Citi Bets on Commodities Boom, Expands into Energy
Citigroup, which shrank its commodities activities after a 2008 bailout, is expanding its energy business across the globe again as it bets on a commodities boom, its global head of energy said on Thursday.
Stephen Trauber, who joined the bank in 2010 from UBS, said it had recently added around 50 bankers to its energy business, while also increasing capital allocations to its commodities segment, including trading.
Citi had to cut drastically its exposure to commodities after being bailed out by the U.S. government during the 2008 economic crisis, while some of its peers such as Morgan Stanley remained very active in physical trading.
"We're growing all aspects of our energy business, on the banking side, on the commodity side, on the research side, and across all geographical regions," Trauber told Reuters Insider Television ahead of the Reuters Energy Summit next week.
"We're trying to take advantage of the activity levels that we're seeing in the global economy and in the global energy market."
Prices on some commodity markets have soared as investors bet on growth in appetite from emerging economies such as China.
"Risk and volatility increases the level of activity. It doesn't have to be all positive news. Negative news causes companies to take advantage or to take action that results in us being busy," he added.
He said Citigroup now had a strong capital position, one of the key requirements to go into capital intensive and global commodity trading business. It was boosting its power, metals, natural gas, oil and refined products teams.
Trauber said he was not hugely surprised by OPEC's failure to reach an oil production deal boost at a meeting in Vienna this week as he said it had just confirmed uncertainty about where the global economy is going.
He said chances of a U.S. strategic reserves release were slim unless oil prices spiked. He expected oil to trade around current levels -- about $102 a barrel on Thursday -- with demand destruction setting in only if U.S. crude exceeds $110 a barrel.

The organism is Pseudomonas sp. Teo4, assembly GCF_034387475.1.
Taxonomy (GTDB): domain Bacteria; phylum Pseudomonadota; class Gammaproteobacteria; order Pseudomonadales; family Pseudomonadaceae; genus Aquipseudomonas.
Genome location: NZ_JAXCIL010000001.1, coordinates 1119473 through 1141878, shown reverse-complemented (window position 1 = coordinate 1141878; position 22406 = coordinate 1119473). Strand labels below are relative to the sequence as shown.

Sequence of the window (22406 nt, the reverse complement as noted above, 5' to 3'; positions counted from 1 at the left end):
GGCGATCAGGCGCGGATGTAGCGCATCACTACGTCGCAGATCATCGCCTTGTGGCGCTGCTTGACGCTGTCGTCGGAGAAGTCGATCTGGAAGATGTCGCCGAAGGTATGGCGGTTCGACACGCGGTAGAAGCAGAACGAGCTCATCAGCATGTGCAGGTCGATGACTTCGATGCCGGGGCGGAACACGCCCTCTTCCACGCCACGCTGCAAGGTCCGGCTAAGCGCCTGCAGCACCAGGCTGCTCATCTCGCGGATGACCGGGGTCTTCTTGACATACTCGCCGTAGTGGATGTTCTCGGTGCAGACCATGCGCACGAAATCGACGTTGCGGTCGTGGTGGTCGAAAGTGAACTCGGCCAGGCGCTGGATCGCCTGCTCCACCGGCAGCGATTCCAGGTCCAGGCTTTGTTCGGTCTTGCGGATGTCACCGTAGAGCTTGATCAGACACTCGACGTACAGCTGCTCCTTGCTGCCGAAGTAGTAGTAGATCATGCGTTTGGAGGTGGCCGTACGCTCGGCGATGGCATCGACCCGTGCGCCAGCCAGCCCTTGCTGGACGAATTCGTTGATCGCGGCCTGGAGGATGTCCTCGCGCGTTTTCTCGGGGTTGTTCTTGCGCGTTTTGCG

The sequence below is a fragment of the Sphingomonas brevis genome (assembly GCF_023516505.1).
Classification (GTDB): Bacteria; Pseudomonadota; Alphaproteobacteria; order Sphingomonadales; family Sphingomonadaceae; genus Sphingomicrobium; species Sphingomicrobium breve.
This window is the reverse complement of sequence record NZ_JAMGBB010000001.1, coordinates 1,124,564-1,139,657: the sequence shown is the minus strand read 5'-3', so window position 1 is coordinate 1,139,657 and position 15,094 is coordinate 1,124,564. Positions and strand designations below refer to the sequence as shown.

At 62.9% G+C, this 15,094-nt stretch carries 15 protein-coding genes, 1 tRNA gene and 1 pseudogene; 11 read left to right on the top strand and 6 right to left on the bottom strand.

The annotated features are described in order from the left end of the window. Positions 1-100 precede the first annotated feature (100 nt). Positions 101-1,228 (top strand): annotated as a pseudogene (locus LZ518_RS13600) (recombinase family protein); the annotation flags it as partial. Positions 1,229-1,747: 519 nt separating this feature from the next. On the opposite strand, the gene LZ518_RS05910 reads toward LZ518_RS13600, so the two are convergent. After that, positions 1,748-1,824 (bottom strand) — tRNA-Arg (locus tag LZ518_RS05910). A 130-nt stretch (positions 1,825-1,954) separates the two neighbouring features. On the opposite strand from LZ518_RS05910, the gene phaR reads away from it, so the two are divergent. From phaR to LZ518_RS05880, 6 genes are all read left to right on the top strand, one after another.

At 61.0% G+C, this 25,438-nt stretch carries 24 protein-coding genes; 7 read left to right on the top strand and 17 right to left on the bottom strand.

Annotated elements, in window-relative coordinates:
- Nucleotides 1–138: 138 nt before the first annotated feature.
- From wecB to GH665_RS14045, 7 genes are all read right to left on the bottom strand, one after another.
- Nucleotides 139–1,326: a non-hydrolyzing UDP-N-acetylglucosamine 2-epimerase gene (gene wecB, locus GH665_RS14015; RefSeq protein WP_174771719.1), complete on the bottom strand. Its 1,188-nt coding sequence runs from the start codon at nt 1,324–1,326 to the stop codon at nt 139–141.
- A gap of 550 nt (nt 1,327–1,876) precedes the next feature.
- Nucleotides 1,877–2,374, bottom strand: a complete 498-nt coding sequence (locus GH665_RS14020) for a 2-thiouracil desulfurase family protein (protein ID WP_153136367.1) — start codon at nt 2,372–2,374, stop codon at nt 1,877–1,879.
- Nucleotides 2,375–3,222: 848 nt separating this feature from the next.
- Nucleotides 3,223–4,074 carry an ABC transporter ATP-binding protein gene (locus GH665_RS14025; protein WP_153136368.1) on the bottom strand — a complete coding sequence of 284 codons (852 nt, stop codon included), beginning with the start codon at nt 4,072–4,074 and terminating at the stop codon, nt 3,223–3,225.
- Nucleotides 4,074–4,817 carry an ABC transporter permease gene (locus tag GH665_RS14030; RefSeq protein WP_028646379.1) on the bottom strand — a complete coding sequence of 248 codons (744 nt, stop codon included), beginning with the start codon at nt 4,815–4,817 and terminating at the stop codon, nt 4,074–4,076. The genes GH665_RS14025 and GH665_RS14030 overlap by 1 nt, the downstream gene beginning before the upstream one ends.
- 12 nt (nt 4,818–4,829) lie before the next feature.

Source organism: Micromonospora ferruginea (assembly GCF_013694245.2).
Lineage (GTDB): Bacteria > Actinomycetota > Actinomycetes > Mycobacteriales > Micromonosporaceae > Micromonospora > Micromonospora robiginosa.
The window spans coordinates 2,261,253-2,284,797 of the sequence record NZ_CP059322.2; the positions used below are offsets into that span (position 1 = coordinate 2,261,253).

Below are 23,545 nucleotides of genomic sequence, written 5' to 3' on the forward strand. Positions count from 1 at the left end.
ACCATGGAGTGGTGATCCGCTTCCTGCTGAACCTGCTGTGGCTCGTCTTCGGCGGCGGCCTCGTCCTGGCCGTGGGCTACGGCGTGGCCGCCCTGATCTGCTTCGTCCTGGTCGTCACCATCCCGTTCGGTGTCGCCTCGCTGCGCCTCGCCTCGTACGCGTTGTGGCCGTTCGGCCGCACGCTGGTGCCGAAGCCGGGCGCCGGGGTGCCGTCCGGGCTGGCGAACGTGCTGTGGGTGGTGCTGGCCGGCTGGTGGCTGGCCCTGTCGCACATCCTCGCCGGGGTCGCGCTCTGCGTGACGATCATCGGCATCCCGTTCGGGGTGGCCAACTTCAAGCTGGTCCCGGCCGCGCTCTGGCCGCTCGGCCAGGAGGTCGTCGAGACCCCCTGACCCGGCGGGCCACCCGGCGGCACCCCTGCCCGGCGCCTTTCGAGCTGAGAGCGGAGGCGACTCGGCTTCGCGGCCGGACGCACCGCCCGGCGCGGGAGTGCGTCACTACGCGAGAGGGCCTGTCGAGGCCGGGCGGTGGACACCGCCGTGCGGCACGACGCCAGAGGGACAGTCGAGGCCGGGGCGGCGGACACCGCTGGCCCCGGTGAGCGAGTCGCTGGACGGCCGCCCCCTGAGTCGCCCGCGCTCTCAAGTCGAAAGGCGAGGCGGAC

"Put me in a better economy where more people are employed and the global economy is stronger, that level may move up but, given the fragility of the global economy and U.S. economy, that number feels like it's the right number," he added.
He said he thought the key risks for commodities markets were an economic slowdown in China, a default of a euro zone member and continued unrest in the Middle East.
"As those regimes change -- Egypt, Libya, Yemen, Syria -- we don't know the motives, objectives of new regimes. We don't know how they play against each other. That to me leaves a lot of political uncertainty around the Middle East for years if not decades to come," he said.
Trauber said the level of merger and initial share offering activity in the energy sector was the best he has seen in his 25-year career as an energy banker.
That activity is mainly spurred by access to cheap capital, a commodities boom and severe competition between resource-hungry majors from developed countries and new players like China and India. He added he did not think oil at $100 a barrel was acting as a break on mergers and acquisitions or initial public offerings.
"More companies are getting comfortable with higher oil prices in their modelling but more important than that is the need to replace their own declining reserve base."
He said the merger landscape will be dominated by mid-sized deals rather than super-mergers.
"I have never seen IPO activity where it is today. We at Citi have in the U.S. and Europe something like 15 IPOs where we are mandated as book-runners -- not just upstream but mid-stream, downstream and services."
On the acquisition front, China will be playing an increasingly active role.
"If you have the strategic need and the lowest cost of capital you are going to be competitive in every opportunity you want to seek. That is causing majors to look elsewhere because they didn't used to have to compete with the Chinese... China was not a competitor that Exxon ever had to worry about. Today they do."